Here are some plant-based protein sources that will help you easily reach your recommended intake:

  • 1 cup brown rice/quinoa = 10 g
  • 1 cup black beans = 17 g
  • 1 cup lentils/chickpeas = 12 g
  • 1 cup oats – 6 g
  • 1 cup tofu = 40 g
  • 1 cup green peas = 20 g
  • 1 cup spinach/broccoli = 5 g
  • 1 medium carrot = 1 g
  • 1 cup almonds = 30 g
  • 2 tbsp almond butter = 6 g
  • 1/3 cup sunflower seeds, hulled = 11 g
  • 3 tbsp hemp seeds = 10 g
  • Larabar = 2-7 g


June 2 017

The average 1,800-calorie diet should contain 20-35% of your daily calories. However, it is important to know the difference between good and bad fat.

Bad fat, also know as saturated and trans fat can increase your cholesterol levels and raise your risk of heart disease. Saturated fat should comprise no more than 10 per cent of your total calories and trans fat should be banned from your diet!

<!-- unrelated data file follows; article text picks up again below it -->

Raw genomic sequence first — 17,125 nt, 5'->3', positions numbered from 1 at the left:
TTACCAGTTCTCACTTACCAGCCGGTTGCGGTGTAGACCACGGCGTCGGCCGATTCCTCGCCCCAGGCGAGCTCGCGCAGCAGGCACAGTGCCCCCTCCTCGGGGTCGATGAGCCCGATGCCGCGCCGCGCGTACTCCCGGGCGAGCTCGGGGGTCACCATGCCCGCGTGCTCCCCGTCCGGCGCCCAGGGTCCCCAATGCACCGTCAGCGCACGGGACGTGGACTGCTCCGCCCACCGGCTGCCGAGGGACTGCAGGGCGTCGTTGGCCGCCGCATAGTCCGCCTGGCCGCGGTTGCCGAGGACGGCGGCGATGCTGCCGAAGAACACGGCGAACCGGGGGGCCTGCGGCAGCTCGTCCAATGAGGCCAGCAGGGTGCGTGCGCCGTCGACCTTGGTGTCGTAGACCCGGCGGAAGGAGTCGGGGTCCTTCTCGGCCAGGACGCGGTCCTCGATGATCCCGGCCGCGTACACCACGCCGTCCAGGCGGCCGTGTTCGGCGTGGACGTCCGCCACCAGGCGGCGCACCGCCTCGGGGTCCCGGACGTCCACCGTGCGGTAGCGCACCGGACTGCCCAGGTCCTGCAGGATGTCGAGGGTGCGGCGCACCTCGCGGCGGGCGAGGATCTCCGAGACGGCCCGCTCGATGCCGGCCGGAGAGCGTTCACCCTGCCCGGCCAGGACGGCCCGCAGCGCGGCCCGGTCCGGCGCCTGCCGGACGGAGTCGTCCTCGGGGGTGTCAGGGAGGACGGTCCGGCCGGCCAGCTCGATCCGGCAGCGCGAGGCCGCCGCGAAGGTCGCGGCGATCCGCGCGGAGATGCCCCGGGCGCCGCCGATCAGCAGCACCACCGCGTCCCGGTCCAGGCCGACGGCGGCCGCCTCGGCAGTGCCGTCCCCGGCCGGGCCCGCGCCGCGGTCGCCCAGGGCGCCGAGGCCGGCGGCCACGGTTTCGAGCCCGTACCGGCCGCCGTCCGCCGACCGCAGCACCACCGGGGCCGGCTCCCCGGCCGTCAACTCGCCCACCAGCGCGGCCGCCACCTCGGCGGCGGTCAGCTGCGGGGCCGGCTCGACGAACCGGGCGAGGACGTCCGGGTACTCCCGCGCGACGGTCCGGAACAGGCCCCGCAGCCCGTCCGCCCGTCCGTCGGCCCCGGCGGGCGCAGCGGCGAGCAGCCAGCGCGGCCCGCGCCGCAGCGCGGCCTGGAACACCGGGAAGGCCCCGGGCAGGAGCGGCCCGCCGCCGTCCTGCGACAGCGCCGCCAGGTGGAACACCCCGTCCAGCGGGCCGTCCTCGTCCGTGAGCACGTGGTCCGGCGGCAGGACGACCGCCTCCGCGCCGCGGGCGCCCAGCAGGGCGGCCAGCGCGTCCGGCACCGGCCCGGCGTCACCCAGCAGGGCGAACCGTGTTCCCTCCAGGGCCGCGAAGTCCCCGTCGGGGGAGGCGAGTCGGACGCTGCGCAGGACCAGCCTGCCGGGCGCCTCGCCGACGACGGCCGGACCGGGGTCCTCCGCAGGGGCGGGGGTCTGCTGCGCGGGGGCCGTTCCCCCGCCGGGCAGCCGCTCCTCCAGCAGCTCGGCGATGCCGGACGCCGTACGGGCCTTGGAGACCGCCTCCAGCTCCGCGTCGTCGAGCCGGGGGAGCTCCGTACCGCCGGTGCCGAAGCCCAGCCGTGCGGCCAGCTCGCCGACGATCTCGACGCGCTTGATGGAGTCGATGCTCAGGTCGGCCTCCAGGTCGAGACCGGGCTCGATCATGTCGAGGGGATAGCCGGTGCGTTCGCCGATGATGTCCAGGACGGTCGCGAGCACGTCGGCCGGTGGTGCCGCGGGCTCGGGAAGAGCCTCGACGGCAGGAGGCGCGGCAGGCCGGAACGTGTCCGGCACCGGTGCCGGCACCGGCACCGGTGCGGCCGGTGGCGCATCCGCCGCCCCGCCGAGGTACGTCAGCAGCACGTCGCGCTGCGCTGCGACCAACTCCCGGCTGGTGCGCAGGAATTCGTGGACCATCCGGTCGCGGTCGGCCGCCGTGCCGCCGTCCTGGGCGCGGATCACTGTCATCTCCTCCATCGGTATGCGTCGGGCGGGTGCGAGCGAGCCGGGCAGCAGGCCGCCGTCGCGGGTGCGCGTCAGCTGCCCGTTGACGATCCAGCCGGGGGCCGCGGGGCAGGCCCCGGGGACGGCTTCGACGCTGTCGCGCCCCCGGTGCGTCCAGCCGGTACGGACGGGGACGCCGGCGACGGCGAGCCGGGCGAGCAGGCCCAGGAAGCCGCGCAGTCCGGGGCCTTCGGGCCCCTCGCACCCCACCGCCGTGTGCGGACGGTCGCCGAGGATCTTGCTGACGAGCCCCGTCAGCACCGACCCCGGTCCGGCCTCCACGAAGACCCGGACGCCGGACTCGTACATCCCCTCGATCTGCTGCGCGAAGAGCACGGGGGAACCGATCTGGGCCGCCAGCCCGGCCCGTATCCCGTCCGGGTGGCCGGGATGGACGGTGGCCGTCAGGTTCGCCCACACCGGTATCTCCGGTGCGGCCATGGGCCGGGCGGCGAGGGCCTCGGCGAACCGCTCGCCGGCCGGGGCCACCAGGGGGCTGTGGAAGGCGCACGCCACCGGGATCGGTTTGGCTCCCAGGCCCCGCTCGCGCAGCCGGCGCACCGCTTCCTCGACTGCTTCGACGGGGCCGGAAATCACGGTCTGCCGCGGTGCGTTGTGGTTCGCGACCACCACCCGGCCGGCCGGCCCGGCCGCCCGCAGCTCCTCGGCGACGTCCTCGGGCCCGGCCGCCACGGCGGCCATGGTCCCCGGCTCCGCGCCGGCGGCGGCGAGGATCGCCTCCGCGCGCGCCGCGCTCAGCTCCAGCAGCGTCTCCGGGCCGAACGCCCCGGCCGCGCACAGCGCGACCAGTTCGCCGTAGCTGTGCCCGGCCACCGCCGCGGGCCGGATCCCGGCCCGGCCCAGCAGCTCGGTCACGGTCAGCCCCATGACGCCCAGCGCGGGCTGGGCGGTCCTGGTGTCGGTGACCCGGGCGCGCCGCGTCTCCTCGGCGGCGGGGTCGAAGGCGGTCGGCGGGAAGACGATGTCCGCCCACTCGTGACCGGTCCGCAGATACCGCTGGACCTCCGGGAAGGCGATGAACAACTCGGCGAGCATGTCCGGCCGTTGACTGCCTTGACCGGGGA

Good fat is known as unsaturated fat (mono- or poly-) which is essential to your diet. Try to get it from oils, nuts, and seeds. Polyunsaturated fats are the omega-3 and omega-6 types but keep in mind that too much omega-6 can lead to inflammation. Healthy fats will help reduce your risk for heart disease and actually aid in weight loss by helping your body function properly.



Once you’ve met your protein and fat requirements, the remainder of your calories should come from carbohydrates. Carbs are not essential for the body to function, however, they are your main source of bulk energy! They should comprise 45-65% of the average 1,800-calorie diet. Of this, 25-35 g should be from fiber, not from simple carbs like sugar.

I mentioned in a previous post that many people consume carbs in excess but I wasn’t suggesting restricting fruit, veggies, and legumes (beans/lentils). Also, there is nothing wrong with eating whole grains in moderation but I don’t recommend 2 slices of bread at every meal 😉